The kantele is a plucked instrument and has no f holes which make in my view a big difference from the beginning. I don’t know if this can be transferred to a bowed instrument with an arched top plate and f holes.
 

For some rather psychological reasons I would not consider it a good idea to make a violin without f-holes and have instead the openings on the ribs. It might work but I don’t think performers of classical music are ready to step out on a stage with such a visibly different instrument. 

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Just now, Andreas Preuss said:

The kantele is a plucked instrument and has no f holes which make in my view a big difference from the beginning. I don’t know if this can be transferred to a bowed instrument with an arched top plate and f holes.
 

For some rather psychological reasons I would not consider it a good idea to make a violin without f-holes and have instead the openings on the ribs. It might work but I don’t think performers of classical music are ready to step out on a stage with such a visibly different instrument. 

 cutting the ffs really allows the plates to flex a lot more than without, much more than a simple psychological effect. 

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58 minutes ago, Marty Kasprzyk said:

 Apparently finite element modeling and actual physical experiments show that free edges vibrate more than clamped edges and can therefore produce more sound.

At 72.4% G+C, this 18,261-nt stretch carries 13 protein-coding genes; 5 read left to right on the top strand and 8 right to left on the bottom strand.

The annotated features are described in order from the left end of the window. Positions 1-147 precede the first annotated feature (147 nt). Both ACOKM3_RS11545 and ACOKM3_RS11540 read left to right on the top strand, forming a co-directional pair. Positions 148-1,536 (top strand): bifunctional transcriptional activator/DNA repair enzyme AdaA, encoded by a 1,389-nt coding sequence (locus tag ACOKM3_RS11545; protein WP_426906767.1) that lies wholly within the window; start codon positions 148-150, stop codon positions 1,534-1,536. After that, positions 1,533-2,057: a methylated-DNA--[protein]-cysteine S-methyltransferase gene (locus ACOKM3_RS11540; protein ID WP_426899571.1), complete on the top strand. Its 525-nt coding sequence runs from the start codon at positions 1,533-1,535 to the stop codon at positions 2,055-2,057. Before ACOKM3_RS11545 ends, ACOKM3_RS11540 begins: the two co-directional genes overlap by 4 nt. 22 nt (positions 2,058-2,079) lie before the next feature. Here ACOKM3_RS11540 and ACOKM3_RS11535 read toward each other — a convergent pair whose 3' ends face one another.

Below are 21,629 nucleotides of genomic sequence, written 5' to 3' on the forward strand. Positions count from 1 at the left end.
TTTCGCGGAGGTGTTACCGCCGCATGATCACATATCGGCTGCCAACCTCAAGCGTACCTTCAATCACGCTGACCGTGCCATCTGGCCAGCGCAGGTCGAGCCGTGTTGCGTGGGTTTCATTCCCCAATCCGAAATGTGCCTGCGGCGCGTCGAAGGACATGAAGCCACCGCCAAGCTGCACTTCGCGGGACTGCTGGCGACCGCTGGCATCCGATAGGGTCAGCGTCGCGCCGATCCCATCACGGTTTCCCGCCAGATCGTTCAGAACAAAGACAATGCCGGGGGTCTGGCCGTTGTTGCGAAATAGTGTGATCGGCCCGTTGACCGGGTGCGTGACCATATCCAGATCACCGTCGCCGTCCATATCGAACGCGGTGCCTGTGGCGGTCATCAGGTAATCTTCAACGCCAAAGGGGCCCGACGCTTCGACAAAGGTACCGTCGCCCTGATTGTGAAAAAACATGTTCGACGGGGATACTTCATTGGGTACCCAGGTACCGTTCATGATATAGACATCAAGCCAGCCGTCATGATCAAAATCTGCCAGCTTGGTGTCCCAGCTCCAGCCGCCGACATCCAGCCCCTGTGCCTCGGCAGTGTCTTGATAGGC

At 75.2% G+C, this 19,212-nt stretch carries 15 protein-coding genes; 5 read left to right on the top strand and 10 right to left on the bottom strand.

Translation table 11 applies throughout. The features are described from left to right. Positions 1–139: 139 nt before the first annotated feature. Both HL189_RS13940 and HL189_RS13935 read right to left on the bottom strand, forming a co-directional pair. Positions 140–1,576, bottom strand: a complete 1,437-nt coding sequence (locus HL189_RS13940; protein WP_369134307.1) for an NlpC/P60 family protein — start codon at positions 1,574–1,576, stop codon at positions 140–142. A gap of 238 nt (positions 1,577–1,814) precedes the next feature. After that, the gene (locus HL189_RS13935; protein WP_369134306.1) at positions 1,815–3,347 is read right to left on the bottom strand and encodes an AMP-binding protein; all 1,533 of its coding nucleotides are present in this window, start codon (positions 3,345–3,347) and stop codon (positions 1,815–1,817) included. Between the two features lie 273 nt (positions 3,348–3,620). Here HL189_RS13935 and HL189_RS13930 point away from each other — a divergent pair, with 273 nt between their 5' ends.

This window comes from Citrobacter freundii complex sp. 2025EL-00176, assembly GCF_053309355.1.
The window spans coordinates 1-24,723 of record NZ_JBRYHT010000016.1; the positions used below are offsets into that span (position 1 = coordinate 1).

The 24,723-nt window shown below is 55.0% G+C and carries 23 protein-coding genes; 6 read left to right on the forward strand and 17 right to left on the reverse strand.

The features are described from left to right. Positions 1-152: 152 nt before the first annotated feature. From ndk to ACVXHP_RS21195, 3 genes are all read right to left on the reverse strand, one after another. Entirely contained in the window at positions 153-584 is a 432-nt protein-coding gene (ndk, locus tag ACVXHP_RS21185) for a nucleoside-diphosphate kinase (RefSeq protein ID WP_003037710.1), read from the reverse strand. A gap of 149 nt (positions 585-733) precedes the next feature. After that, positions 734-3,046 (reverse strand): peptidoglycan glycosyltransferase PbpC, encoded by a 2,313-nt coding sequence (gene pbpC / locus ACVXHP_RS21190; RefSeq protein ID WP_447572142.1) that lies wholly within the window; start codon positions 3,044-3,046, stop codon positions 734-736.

Um... I think it's rather obvious that free edges can vibrate more than clamped ones... but the question is WHAT vibrations they produce.  In the case of rigid box-type folk instruments that have semi-infinite sustain, reducing stiffness and lowering mode frequencies might be judged as better... by some listeners.  I don't see that this translates well to violins, where there is a more global history of development for a particular set of performance goals.  Many have tried to make radical "improvements", without much in the way of obvious success.

But have fun anyway messing with it.

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1 hour ago, Marty Kasprzyk said:

One of the problems with cracks and open seams is that the interfacing surfaces rattle around making a not so good sound.  So it is important to have a large enough gap between the plate and the rib that they never touch during the plate's vibrations.  

Another problem is that the gap has to have an optimum sized or else you change the A0 frequency and amplitude to something you don't want as you mentioned.  Attached are two papers by the same research group describing the experiments with using free plate edges on a kantele (a stringed Finish folk instrument) which traditionally has the top plate glue around its entire perimeter.  

Apparently finite element modeling and actual physical experiments show that free edges vibrate more than clamped edges and can therefore produce more sound.  

Kantele-Tahvanainen2013.pdf 1.39 MB · 4 downloads Design_and_Analysis_of_a_Modified_Kantele_with_Inc.pdf 568.17 kB · 6 downloads